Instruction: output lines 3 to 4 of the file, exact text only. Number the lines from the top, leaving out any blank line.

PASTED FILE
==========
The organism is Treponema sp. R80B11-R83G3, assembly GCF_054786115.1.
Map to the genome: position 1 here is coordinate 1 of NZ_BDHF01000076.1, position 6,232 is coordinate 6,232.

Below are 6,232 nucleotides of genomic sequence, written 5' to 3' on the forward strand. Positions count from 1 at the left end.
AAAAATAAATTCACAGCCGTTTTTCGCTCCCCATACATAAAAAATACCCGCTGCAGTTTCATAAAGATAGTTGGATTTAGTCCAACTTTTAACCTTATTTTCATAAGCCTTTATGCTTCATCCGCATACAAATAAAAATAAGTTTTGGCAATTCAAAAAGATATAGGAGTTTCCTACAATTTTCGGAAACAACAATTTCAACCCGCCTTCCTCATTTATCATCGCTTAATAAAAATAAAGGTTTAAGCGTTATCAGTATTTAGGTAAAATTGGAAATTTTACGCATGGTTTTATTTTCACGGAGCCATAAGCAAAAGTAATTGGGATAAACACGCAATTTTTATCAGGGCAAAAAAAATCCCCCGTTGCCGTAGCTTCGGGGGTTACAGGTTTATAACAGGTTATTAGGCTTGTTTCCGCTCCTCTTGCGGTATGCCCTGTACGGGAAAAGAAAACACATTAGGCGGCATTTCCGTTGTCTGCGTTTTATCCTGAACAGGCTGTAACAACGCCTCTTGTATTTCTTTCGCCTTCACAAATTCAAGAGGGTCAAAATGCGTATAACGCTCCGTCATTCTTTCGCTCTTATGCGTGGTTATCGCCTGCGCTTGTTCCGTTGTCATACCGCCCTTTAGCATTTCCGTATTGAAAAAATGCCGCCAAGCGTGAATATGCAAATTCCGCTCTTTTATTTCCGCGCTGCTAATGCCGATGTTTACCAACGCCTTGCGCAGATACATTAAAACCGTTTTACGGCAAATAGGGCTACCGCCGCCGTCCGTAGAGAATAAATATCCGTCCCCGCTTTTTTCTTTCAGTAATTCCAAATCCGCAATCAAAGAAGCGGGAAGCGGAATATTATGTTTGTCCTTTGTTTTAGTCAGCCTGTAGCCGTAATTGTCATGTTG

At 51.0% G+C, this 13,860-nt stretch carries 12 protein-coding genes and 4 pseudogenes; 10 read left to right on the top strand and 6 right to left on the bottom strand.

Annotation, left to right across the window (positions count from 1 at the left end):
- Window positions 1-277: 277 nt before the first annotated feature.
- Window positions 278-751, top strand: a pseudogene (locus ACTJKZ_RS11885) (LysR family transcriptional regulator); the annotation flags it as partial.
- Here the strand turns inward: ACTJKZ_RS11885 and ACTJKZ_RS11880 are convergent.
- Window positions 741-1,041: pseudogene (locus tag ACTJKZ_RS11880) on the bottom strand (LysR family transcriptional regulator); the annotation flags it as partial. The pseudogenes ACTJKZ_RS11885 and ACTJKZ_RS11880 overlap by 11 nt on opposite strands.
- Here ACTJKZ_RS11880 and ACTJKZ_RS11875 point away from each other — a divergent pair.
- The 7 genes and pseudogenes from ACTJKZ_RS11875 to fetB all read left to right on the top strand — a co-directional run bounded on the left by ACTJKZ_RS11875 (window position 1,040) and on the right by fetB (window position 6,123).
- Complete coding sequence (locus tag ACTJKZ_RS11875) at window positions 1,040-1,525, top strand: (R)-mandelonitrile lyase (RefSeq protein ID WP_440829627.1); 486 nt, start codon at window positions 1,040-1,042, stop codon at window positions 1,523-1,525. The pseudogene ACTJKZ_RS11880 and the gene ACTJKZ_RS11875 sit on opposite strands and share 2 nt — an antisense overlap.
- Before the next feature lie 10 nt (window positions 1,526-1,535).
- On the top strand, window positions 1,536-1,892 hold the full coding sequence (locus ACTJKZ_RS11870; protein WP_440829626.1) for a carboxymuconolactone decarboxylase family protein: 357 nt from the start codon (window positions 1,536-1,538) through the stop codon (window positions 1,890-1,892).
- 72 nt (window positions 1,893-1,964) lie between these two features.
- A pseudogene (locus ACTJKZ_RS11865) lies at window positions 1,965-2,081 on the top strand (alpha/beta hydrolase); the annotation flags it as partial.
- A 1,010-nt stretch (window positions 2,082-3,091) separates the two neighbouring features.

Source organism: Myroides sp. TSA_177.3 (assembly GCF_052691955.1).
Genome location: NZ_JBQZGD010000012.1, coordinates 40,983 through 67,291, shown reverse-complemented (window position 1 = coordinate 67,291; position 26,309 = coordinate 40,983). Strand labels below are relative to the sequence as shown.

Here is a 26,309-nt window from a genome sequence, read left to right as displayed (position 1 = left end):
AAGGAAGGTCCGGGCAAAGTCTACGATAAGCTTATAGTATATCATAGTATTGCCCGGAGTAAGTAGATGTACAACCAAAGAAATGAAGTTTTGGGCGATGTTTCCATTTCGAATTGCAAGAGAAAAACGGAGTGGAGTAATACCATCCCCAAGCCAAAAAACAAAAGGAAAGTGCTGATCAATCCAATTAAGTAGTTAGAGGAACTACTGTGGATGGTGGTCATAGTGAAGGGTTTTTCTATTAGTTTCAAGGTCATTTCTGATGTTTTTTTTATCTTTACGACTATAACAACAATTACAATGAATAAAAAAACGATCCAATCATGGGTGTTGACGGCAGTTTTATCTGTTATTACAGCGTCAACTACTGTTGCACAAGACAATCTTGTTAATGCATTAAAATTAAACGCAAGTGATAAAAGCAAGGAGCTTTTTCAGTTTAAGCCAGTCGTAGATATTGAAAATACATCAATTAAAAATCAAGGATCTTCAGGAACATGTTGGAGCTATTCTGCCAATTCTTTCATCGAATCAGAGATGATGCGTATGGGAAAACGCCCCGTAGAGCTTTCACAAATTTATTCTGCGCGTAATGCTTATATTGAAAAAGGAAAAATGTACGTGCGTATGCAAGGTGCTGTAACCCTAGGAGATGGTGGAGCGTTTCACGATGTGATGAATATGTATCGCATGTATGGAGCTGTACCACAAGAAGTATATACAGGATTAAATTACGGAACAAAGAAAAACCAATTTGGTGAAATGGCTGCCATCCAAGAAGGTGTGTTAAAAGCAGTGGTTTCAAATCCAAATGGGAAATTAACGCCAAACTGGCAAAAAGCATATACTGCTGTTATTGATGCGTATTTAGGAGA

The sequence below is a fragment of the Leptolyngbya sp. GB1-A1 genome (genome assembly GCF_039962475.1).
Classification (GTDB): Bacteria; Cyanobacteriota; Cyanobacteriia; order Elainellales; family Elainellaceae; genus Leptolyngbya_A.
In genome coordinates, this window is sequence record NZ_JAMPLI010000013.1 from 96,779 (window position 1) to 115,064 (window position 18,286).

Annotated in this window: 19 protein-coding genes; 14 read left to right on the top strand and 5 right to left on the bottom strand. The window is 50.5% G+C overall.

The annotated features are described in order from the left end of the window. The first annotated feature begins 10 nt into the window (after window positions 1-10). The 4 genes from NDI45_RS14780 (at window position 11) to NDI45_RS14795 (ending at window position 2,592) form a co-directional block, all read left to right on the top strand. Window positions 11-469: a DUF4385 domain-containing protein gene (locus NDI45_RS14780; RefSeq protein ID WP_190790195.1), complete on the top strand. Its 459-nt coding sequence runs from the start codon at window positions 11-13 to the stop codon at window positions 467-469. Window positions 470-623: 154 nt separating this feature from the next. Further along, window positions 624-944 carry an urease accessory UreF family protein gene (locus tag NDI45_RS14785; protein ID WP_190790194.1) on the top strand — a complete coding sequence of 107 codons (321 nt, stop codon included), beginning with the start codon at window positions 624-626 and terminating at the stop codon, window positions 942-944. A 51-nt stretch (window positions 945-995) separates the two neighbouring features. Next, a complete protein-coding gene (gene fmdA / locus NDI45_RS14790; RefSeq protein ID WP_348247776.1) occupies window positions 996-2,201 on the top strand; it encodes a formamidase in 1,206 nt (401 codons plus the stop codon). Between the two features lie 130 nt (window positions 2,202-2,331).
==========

Below are 6,232 nucleotides of genomic sequence, written 5' to 3' on the forward strand. Positions count from 1 at the left end.
AAAAATAAATTCACAGCCGTTTTTCGCTCCCCATACATAAAAAATACCCGCTGCAGTTTCATAAAGATAGTTGGATTTAGTCCAACTTTTAACCTTATTTTCATAAGCCTTTATGCTTCATCCGCATACAAATAAAAATAAGTTTTGGCAATTCAAAAAGATATAGGAGTTTCCTACAATTTTCGGAAACAACAATTTCAACCCGCCTTCCTCATTTATCATCGCTTAATAAAAATAAAGGTTTAAGCGTTATCAGTATTTAGGTAAAATTGGAAATTTTACGCATGGTTTTATTTTCACGGAGCCATAAGCAAAAGTAATTGGGATAAACACGCAATTTTTATCAGGGCAAAAAAAATCCCCCGTTGCCGTAGCTTCGGGGGTTACAGGTTTATAACAGGTTATTAGGCTTGTTTCCGCTCCTCTTGCGGTATGCCCTGTACGGGAAAAGAAAACACATTAGGCGGCATTTCCGTTGTCTGCGTTTTATCCTGAACAGGCTGTAACAACGCCTCTTGTATTTCTTTCGCCTTCACAAATTCAAGAGGGTCAAAATGCGTATAACGCTCCGTCATTCTTTCGCTCTTATGCGTGGTTATCGCCTGCGCTTGTTCCGTTGTCATACCGCCCTTTAGCATTTCCGTATTGAAAAAATGCCGCCAAGCGTGAATATGCAAATTCCGCTCTTTTATTTCCGCGCTGCTAATGCCGATGTTTACCAACGCCTTGCGCAGATACATTAAAACCGTTTTACGGCAAATAGGGCTACCGCCGCCGTCCGTAGAGAATAAATATCCGTCCCCGCTTTTTTCTTTCAGTAATTCCAAATCCGCAATCAAAGAAGCGGGAAGCGGAATATTATGTTTGTCCTTTGTTTTAGTCAGCCTGTAGCCGTAATTGTCATGTTG